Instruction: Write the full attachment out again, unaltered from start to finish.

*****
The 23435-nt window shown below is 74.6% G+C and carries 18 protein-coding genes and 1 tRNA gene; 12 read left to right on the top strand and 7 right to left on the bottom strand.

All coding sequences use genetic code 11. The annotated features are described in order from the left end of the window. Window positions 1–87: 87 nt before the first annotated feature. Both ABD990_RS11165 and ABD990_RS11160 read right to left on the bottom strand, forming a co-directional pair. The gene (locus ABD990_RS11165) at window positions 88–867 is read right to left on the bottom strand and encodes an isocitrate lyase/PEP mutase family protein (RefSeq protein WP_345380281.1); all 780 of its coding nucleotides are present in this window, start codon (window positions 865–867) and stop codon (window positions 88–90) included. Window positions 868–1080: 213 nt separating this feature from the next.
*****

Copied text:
The 23435-nt window shown below is 74.6% G+C and carries 18 protein-coding genes and 1 tRNA gene; 12 read left to right on the top strand and 7 right to left on the bottom strand.

All coding sequences use genetic code 11. The annotated features are described in order from the left end of the window. Window positions 1–87: 87 nt before the first annotated feature. Both ABD990_RS11165 and ABD990_RS11160 read right to left on the bottom strand, forming a co-directional pair. The gene (locus ABD990_RS11165) at window positions 88–867 is read right to left on the bottom strand and encodes an isocitrate lyase/PEP mutase family protein (RefSeq protein WP_345380281.1); all 780 of its coding nucleotides are present in this window, start codon (window positions 865–867) and stop codon (window positions 88–90) included. Window positions 868–1080: 213 nt separating this feature from the next.